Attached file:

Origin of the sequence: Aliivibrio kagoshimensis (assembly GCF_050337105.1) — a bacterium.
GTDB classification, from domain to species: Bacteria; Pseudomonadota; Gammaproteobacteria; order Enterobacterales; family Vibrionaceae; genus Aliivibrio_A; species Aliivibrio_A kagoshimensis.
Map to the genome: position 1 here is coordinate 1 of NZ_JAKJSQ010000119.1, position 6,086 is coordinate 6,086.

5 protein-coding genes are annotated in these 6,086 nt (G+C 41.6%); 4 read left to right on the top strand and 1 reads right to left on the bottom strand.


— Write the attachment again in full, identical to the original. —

Origin of the sequence: Aliivibrio kagoshimensis (assembly GCF_050337105.1) — a bacterium.
GTDB classification, from domain to species: Bacteria; Pseudomonadota; Gammaproteobacteria; order Enterobacterales; family Vibrionaceae; genus Aliivibrio_A; species Aliivibrio_A kagoshimensis.
Map to the genome: position 1 here is coordinate 1 of NZ_JAKJSQ010000119.1, position 6,086 is coordinate 6,086.

5 protein-coding genes are annotated in these 6,086 nt (G+C 41.6%); 4 read left to right on the top strand and 1 reads right to left on the bottom strand.